PHOENIX - The Arizona Game and Fish Department has charged an individual with four wildlife law violations in connection with an alleged illegal killing of a bighorn sheep ram near the southern shore of Canyon Lake, northeast of Apache Junction.
The arrest was made after the department received information from the public through its Operation Game Thief hotline, which is a silent witness line the public can utilize to report wildlife violations.
Game and Fish officers corroborated the information with evidence obtained at the crime scene and obtained and executed a search warrant on the suspect's residence in Mesa. The officers received a written confession from the suspect and seized evidence from the residence, including the firearm he admitted was involved in the alleged illegal shooting and a desert bighorn sheep head which was buried in the backyard.
Department officers cited the individual for taking a bighorn sheep during closed season, possessing/transporting an unlawfully taken bighorn sheep, taking a bighorn sheep without a permit-tag, and waste of game meat. More charges may be pending based on evidence seized at the residence, and the investigation is ongoing.
The department began investigating in late April after an employee with the Dolly Steamboat called in a report of a dead bighorn sheep by the shore of the lake. Further investigation found one dead bighorn ram with its head removed and indications of being illegally shot, and a second dead bighorn ram about 100 yards away with its head intact.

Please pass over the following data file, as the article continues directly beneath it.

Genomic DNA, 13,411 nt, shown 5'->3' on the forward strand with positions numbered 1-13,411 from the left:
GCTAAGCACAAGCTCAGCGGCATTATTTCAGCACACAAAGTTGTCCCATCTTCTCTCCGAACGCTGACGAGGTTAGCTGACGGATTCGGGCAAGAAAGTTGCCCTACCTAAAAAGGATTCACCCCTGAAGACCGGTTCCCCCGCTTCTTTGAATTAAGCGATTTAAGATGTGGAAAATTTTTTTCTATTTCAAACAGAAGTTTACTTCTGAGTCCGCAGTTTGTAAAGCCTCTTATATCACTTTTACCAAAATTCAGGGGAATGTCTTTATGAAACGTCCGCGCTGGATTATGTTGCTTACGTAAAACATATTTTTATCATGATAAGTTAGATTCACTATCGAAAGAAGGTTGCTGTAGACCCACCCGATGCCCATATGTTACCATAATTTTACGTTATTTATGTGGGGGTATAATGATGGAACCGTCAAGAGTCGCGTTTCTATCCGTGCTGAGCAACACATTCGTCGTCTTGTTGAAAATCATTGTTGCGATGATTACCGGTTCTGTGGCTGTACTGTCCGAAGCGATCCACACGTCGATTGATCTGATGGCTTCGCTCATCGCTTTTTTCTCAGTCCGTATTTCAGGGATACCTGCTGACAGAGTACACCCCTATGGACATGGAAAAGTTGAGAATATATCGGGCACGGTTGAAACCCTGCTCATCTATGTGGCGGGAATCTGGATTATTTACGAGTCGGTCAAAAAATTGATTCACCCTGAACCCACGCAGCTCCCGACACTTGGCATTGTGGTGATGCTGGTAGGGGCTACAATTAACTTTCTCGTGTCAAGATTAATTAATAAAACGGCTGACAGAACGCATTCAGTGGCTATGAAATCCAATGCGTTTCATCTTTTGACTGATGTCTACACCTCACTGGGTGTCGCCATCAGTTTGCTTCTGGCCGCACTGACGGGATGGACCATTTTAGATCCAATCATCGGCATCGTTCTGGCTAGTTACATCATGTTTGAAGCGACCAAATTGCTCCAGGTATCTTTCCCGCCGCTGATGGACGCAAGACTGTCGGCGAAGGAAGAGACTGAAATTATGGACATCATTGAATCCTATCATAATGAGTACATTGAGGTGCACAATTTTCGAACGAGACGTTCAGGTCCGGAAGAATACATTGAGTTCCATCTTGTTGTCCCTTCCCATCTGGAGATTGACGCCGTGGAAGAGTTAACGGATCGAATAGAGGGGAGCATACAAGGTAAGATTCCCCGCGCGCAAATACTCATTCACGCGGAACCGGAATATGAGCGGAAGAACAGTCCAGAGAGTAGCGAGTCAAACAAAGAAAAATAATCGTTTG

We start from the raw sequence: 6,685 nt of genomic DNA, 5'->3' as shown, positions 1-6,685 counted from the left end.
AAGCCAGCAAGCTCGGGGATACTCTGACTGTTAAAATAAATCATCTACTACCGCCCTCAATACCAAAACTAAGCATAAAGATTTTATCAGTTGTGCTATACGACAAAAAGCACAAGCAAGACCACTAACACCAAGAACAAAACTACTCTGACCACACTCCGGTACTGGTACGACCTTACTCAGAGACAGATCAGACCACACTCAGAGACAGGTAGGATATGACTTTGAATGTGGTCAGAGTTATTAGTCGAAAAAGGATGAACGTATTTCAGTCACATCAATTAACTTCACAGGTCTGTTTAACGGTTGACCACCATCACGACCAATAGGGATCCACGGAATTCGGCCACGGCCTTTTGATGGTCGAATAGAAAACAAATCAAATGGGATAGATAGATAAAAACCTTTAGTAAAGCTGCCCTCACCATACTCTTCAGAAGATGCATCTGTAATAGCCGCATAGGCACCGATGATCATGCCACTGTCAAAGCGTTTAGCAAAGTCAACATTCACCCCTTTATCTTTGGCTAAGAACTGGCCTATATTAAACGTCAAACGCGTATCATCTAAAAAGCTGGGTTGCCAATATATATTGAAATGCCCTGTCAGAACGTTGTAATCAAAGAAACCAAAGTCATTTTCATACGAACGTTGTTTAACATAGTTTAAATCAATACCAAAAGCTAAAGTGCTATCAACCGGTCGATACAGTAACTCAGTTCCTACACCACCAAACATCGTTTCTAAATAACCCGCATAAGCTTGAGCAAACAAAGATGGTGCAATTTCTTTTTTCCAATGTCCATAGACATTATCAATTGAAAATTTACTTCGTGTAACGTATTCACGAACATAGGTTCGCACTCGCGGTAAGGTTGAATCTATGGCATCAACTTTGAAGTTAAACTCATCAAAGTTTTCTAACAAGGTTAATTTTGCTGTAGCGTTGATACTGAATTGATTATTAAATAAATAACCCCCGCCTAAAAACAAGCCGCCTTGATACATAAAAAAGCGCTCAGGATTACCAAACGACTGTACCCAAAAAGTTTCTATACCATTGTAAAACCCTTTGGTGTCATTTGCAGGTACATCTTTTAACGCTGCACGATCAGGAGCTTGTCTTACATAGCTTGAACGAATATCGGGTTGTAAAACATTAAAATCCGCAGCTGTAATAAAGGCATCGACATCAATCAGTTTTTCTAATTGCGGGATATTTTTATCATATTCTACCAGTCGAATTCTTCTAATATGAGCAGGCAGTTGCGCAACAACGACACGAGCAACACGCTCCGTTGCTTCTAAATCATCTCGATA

Because of the decomposed condition of the second carcass, it was difficult to ascertain whether unlawful take was involved with this animal.
Multiple tips came in after the department issued a May 4 news release offering a reward of up to $8,000 for information leading to the arrest of a suspect in the cases.
If convicted of the misdemeanor violations, the individual could face penalties of up to $3,000 and a year in jail. He could also face civil sanctions from the Arizona Game and Fish Commission.
"Poachers aren't hunters, and the public should not confuse the two," said Brian Wakeling, chief of game management for Game and Fish. "One of the truly unfortunate aspects of poaching is that it may result in the reduction of legal hunting opportunities."
More like this story
- Desert bighorn sheep poached, left to waste near Yuma
- Kingman Photo: What're You Looking At?
- Region III sheep hunts end with multiple scores
- After poaching bighorn ram, Arizona man loses hunting rights in 47 states, pays $30K fine
- Arizona desert bighorn sheep thrive with help of conservationists – and hunters